Project Title

The Effects of Cognitive Training on Individuals with Neurodegenerative Diseases

Presenter Hometown

Richmond

Major

Psychology

Department

Psychology

Degree

Undergraduate

Mentor

Richard Osbaldiston

Mentor Department

Psychology

Abstract

Roughly 1 in 8 older adults are affected by neurodegenerative diseases. Can anything be done to mitigate the loss of cognitive function as we age? Research has suggested that various forms of cognitive training may help decrease the cognitive impairment that these people experience. We meta-analyzed 15 studies that used experimental designs to assess the effects of cognitive training on cognitive impairment. Effect sizes were computed from each study, and a weighted average effect size of d = 0.58 was calculated. To further analyze the results, we calculated effect sizes for individuals with Dementia (d = 0.72), Parkinson's Disease (d = 0.50), and those at risk or with a mild cognitive impairment (d = 0.34). We also looked at the method of measuring cognitive impairment, and we found strong effects on memory (d = 0.76) and MMSE (d = 0.73), and moderate effects for attention (d = 0.52).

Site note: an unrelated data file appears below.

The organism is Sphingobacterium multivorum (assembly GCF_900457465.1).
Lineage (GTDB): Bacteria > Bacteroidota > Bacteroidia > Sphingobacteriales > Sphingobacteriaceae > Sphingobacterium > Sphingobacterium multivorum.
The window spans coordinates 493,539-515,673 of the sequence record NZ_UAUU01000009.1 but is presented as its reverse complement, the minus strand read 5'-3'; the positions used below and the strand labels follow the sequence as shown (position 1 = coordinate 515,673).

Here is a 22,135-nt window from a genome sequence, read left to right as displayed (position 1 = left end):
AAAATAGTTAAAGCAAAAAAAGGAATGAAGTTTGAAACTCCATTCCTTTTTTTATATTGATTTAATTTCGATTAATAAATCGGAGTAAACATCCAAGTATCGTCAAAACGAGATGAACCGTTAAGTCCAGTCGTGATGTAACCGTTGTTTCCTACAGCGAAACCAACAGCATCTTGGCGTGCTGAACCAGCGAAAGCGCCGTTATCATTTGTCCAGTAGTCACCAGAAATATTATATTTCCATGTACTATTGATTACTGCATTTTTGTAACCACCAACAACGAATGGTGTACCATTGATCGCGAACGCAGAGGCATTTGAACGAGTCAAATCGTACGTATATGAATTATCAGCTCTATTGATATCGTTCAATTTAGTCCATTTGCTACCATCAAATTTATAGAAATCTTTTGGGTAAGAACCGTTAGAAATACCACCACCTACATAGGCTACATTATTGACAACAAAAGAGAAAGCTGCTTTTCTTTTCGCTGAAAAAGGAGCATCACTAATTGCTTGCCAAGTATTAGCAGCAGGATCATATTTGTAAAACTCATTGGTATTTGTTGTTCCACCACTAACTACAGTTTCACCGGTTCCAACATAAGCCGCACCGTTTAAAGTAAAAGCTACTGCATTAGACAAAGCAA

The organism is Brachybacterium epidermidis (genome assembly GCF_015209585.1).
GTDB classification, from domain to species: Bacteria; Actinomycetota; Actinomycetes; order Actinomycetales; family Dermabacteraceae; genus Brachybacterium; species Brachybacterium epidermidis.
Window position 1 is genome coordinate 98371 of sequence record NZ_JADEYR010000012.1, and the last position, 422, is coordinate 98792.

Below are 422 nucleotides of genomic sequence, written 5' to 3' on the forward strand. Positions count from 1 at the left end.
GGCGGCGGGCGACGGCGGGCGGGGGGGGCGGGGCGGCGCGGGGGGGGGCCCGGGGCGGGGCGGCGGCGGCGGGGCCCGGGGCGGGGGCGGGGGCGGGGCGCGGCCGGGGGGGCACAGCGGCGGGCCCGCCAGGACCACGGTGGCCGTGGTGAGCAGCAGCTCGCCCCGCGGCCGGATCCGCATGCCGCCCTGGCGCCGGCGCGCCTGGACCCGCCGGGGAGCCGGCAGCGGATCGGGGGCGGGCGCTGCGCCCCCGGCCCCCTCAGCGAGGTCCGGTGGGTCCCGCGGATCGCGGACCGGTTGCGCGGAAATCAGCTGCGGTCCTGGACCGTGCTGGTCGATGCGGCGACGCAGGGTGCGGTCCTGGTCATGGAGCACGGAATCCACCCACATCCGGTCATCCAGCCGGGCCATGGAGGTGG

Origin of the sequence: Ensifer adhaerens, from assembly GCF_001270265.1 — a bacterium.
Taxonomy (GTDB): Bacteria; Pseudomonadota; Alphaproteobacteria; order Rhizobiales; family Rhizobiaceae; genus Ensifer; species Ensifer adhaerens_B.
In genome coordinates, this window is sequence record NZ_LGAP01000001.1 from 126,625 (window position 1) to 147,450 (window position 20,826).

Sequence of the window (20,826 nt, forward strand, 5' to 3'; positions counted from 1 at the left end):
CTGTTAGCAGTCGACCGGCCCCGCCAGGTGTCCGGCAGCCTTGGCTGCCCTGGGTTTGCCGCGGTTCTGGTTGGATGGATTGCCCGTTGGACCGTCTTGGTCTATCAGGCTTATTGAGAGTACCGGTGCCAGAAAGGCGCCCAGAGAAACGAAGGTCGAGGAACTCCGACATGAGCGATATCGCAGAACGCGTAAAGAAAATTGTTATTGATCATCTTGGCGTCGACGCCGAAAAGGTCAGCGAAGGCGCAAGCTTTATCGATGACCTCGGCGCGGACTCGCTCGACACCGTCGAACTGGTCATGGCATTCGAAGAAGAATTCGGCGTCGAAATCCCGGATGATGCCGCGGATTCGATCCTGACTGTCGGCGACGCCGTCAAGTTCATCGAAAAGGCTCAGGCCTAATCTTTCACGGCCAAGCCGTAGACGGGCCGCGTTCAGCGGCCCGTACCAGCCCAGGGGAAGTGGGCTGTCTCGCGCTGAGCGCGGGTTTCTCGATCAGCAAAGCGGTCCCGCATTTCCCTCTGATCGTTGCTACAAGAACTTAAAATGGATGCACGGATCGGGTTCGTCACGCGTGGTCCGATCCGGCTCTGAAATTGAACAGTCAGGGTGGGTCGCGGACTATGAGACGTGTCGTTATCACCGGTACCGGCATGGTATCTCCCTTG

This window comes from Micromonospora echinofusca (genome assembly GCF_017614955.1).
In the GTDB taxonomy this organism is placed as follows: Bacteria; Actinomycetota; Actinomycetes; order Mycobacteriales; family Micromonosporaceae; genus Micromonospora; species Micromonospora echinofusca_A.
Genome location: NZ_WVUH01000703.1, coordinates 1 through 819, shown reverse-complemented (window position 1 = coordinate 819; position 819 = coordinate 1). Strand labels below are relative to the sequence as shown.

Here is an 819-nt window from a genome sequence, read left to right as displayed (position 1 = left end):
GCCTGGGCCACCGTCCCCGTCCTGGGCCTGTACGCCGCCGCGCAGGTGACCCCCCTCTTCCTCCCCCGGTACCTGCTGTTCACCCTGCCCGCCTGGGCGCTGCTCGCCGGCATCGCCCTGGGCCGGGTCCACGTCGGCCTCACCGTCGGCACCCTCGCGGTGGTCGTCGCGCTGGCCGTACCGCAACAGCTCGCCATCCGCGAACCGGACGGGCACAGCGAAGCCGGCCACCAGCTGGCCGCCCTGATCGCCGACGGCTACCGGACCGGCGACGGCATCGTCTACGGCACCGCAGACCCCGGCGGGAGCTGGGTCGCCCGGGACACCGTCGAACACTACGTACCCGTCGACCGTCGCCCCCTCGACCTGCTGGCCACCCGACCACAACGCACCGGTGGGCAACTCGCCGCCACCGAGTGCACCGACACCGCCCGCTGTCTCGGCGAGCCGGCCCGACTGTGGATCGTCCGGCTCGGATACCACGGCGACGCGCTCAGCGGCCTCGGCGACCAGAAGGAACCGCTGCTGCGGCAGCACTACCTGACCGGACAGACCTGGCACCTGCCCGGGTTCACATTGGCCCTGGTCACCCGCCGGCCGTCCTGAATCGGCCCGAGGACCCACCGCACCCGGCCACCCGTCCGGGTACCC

Presentation format

Poster

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The Effects of Cognitive Training on Individuals with Neurodegenerative Diseases

Roughly 1 in 8 older adults are affected by neurodegenerative diseases. Can anything be done to mitigate the loss of cognitive function as we age? Research has suggested that various forms of cognitive training may help decrease the cognitive impairment that these people experience. We meta-analyzed 15 studies that used experimental designs to assess the effects of cognitive training on cognitive impairment. Effect sizes were computed from each study, and a weighted average effect size of d = 0.58 was calculated. To further analyze the results, we calculated effect sizes for individuals with Dementia (d = 0.72), Parkinson's Disease (d = 0.50), and those at risk or with a mild cognitive impairment (d = 0.34). We also looked at the method of measuring cognitive impairment, and we found strong effects on memory (d = 0.76) and MMSE (d = 0.73), and moderate effects for attention (d = 0.52).